first_imgCan you reconstruct a dinosaur on a computer?  Of course you can.  The question is how accurate it reflects something no one has ever seen.  Live Science told about Peter Falkingham at the University of Manchester who is using “genetic algorithms” and simulating evolution to figure out how dinosaurs walked.    A dinosaur’s gait doesn’t just jump out of the bones.  Even if you have a whole skeleton, there’s a lot of uncertainty if you don’t know where the muscles attached and how long they were.  Falkingham models different attachment points in his computer and sees if they allow the animal to walk.  “Initial attempts to randomly decipher which pattern of muscle activation works best result almost always in the animal falling on its face,” he explained to Live Science.  Assuming falling headlong was not their normal behavior, Falkingham let the algorithms “evolve” such that a computerized T. rex, for instance, could enjoy a good life.  The genetic algorithms employed “can alter themselves and evolve, and so run pattern after pattern until they get improvements,” reporter Charles Q. Choi explained.  Both scientist and reporter think they are simulating evolution: Eventually, they evolve a pattern of muscle activation with a stable gait and the dinosaur can walk, run, chase or graze, Falkingham said.  Assuming natural selection evolves the best possible solution as well, the modeled animal should move similar to its now extinct counterpart.  Indeed, they have achieved similar top speeds and gaits with computer versions of humans, emus and ostriches as in reality.Combining the computer model with data from dinosaur tracks can help present a unified picture of dinosaur life – as long as one takes into account the difficulties in interpreting tracks:The problem with tracks is that they can be very hard to interpret, as the number of variables involved with how tracks form “is staggering,” Falkingham explained.  “Is the sediment made of tiny clay particles that stick together, or larger sand particles that roll over?  What is the water content, which can help particles stick together, but if you put in too much, it pushes particles apart?  What is the strength, elasticity and compressibility of the soil?  And what happens when you have layers of sediment?  The impressions left behind at lower layers can be very different from the ones left on the surface.”    Physically recreating each potential scenario with a real box of mud is extraordinarily time-consuming and difficult to repeat accurately, so this is where computer simulation comes in.Running hundreds of simulations with supercomputers produces workable solutions – and surprises.  Falkingham discovered another dubious assumption about tracks made by webbed feet: Sometimes the experiments can throw up unexpected results.  Falkingham added.  For instance, when he was once simulating wet, sloppy mud to see how an extinct bird walked – findings that could shed light on how birds evolved from dinosaurs – once the result was a webbed footprint, even though the foot itself was not webbed.  The virtual soil had been pushed up between the toes, before collapsing into a platform-like structure that, in a fossil track, could be interpreted as the impression left by a webbed foot.    The soft parts of animals, such as webbing, only rarely gets preserved as fossil, so much of the evidence for the evolutionary history of webbed-footed-birds comes from tracks, Falkingham said.  These results call for careful reinterpretation of webbed footprints.Falkingham is working next on modeling four-footed dinosaurs.  Readers can make their own assessments of the scientific validity of virtual dinosaurs walking on virtual soil in a virtual world.Computer simulations confer degrees of probability – not certainty – on their conclusions.  Presumably, the model gains credibility points if it can accurately simulate the stride and tracks of a living bird or animal.  Even so, the problem of underdetermination of theories by data always leaves room for possibilities that a working model contains flaws that cancel each other out, or were rigged to guarantee the result a theory needed.  These and other problems mean that models cannot be extrapolated carelessly into unknown cases.    Falkingham and Choi won Stupid Evolution Quote of the Week not for trying to understand dinosaur physics, but for “Assuming natural selection evolves the best possible solution” for anything, and for assuming their findings “could shed light on how birds evolved from dinosaurs.”  Any scientist who assumes that chance plus natural law could find a solution to anything is not thinking straight.  They might just as well assume that chance and natural law evolved the supercomputer that ran their genetic algorithms.  That’s artificial (intelligently-designed) selection, not natural selection.  Waltzing over assumptions is a sure way to fall on one’s face in logical mud.(Visited 10 times, 1 visits today)FacebookTwitterPinterestSave分享0last_img read more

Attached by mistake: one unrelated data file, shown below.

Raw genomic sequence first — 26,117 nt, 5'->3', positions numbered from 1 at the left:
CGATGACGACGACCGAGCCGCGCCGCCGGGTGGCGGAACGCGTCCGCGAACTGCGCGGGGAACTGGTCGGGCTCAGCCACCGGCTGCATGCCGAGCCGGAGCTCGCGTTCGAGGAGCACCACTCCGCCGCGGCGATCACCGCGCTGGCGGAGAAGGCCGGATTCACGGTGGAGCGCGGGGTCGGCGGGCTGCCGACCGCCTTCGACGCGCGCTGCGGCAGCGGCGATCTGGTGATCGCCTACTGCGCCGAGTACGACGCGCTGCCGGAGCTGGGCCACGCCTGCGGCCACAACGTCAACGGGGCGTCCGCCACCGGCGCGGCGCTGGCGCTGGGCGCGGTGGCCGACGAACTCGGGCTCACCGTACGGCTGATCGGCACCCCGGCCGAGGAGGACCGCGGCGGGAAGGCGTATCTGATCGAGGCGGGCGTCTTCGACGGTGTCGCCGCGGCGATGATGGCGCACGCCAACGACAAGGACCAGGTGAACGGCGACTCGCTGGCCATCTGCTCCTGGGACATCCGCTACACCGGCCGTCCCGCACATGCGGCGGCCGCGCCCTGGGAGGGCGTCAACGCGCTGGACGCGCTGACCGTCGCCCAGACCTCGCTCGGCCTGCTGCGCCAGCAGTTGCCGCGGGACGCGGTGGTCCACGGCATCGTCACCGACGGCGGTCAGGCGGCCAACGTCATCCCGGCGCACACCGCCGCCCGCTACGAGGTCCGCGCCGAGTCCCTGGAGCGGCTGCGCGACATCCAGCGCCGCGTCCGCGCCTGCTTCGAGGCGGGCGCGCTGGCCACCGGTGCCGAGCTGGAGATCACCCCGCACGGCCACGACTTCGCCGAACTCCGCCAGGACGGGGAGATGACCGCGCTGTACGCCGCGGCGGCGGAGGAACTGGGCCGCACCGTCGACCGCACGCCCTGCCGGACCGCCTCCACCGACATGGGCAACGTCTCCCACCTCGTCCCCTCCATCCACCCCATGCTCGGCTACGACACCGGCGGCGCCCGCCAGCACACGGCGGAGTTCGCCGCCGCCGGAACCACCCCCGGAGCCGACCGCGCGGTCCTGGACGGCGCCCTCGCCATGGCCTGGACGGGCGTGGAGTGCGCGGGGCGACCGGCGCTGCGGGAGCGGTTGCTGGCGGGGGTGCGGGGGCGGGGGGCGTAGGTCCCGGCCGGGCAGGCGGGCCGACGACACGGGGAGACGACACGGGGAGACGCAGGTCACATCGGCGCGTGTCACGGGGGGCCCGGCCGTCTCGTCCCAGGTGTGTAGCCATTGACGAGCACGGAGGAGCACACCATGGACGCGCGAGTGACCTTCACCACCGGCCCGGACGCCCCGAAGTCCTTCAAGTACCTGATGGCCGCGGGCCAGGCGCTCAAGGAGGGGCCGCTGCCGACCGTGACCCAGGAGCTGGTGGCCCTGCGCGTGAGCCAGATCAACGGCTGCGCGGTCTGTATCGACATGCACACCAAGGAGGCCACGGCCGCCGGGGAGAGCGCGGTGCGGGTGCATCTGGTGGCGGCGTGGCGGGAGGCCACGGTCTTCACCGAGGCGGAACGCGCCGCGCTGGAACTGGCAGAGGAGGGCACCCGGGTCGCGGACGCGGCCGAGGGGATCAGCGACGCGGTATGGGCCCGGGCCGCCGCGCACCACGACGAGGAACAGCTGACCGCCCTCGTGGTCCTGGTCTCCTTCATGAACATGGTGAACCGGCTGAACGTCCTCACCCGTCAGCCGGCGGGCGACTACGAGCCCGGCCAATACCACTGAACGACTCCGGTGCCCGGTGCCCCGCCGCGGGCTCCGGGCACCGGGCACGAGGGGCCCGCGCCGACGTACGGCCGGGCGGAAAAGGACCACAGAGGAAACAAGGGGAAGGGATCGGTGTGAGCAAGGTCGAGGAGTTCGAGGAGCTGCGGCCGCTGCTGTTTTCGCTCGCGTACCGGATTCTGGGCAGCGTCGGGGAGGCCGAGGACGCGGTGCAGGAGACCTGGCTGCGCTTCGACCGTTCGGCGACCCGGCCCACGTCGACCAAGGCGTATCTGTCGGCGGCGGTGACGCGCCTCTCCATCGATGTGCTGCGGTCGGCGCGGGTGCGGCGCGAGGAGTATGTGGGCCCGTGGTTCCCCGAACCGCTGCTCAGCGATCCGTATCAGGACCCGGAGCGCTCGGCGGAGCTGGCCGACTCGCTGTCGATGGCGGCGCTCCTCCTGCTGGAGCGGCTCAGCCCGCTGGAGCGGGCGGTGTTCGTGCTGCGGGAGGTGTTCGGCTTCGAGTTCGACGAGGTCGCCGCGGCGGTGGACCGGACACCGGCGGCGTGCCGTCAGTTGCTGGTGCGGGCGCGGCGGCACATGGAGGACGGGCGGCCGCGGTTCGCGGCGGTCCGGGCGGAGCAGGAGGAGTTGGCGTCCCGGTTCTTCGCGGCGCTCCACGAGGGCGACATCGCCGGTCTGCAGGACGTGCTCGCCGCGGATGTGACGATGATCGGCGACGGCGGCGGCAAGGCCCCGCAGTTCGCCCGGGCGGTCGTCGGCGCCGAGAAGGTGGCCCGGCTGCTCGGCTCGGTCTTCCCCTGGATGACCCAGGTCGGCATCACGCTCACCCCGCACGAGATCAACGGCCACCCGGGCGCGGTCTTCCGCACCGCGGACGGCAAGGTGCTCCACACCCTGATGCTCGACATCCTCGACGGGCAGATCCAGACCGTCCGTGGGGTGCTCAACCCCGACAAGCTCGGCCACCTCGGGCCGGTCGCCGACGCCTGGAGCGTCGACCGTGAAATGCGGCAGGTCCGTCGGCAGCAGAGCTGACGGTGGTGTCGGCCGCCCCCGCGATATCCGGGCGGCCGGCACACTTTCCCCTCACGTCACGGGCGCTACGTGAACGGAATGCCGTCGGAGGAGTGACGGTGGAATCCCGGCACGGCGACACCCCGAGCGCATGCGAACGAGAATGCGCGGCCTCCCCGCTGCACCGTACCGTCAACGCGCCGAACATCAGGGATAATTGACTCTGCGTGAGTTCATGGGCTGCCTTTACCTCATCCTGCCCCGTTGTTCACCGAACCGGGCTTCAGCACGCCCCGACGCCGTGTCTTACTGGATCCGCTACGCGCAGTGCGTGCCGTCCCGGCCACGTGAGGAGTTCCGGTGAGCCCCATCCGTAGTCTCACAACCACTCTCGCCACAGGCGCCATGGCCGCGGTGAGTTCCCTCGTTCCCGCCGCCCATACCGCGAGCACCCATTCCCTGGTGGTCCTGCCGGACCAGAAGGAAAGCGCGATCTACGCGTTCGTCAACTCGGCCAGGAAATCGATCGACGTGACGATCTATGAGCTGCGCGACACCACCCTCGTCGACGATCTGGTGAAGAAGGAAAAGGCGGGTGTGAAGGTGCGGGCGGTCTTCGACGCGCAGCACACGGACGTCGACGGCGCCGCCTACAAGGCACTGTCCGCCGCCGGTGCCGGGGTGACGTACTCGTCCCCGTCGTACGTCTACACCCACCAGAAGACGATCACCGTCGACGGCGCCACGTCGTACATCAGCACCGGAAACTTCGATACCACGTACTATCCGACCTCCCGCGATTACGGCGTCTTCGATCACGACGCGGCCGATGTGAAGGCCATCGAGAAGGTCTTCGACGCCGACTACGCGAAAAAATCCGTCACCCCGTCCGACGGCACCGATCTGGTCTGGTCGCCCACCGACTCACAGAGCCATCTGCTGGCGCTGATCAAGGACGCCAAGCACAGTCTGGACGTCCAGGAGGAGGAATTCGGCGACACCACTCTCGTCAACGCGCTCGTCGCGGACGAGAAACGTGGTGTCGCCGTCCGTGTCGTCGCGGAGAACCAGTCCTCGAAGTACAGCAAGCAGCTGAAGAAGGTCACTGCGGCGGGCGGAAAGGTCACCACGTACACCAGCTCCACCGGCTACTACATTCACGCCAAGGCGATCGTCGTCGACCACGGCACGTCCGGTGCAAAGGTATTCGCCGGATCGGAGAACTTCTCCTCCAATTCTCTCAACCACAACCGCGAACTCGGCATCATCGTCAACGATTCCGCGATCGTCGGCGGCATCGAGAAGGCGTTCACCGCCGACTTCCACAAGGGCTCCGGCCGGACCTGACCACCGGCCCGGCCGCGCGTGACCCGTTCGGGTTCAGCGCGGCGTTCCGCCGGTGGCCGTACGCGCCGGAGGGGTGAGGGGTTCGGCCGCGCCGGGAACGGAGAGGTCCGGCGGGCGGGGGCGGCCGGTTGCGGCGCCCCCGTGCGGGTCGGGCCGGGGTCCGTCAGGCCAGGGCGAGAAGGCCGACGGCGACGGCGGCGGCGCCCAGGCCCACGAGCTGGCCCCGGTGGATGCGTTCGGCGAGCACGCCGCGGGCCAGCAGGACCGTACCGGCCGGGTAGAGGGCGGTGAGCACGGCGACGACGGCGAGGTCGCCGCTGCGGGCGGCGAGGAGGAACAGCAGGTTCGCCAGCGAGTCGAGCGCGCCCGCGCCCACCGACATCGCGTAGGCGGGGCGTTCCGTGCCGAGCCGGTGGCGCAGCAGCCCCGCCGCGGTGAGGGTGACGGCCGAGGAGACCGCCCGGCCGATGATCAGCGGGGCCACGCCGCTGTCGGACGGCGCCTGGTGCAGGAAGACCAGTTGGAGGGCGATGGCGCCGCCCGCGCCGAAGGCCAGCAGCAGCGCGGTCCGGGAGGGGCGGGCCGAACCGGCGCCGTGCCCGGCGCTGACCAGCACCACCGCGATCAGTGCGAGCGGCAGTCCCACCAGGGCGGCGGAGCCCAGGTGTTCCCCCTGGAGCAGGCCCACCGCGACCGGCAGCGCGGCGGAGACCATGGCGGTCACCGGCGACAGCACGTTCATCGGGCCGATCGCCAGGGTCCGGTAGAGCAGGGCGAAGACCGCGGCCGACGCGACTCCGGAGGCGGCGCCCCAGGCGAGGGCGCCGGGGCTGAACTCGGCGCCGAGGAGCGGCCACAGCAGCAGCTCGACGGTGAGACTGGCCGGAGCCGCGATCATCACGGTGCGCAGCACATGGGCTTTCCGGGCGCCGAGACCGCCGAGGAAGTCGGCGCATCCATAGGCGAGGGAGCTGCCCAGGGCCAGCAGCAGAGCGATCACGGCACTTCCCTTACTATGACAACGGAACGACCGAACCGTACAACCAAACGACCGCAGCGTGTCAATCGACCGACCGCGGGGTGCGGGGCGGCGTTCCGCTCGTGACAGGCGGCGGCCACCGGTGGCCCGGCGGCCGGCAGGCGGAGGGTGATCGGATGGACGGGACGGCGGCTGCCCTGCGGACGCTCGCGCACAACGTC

Bad Things Come to Those Who Wait

first_imgYou are competing to win a deal and things have gone well. At some point, you find out that you aren’t the only one pursuing this particular company, that they are also engaged with a competitor. As time has passed, your prospect has gotten much quieter. They used to call and email you questions, but you haven’t had a question in weeks. You used to have meetings, the last one being over a month ago. Without warning, your prospect goes dark.You may have been told to wait, that your dream client was still working through things on their end. You may have received emails thanking you for following up and asking for your patience. You may worry that acting will cause you to lose the deal you are working on. The greater risk isn’t asking; it’s waiting.If given the choice between doing nothing and losing, or taking action and potentially losing, the right decision is to act.You don’t want to call again because you have been told that your client will get back to you. You don’t want to go over your primary contact’s head, engaging the executive sponsor that brought you into the deal. You don’t want to have someone from your leadership team reach out to their leadership team. You don’t want to get real and have the tough conversation because you are afraid you are going to find out you are losing the deal. But when you avoid taking action, you are likely increasing the odds that you lose the deal.If you were positioned to win, another phone call should not cause your client to go another direction. If you’re not positioned to win, doing nothing isn’t going to improve things for you.Bad things come to those who wait, things like being notified that you lost, being notified that your prospective client decided to kill the initiative, or that your dream client is going in another direction. If you are going to lose, don’t lose without even trying to win. Essential Reading! Get my 3rd book: Eat Their Lunch “The first ever playbook for B2B salespeople on how to win clients and customers who are already being serviced by your competition.” Buy Nowlast_img read more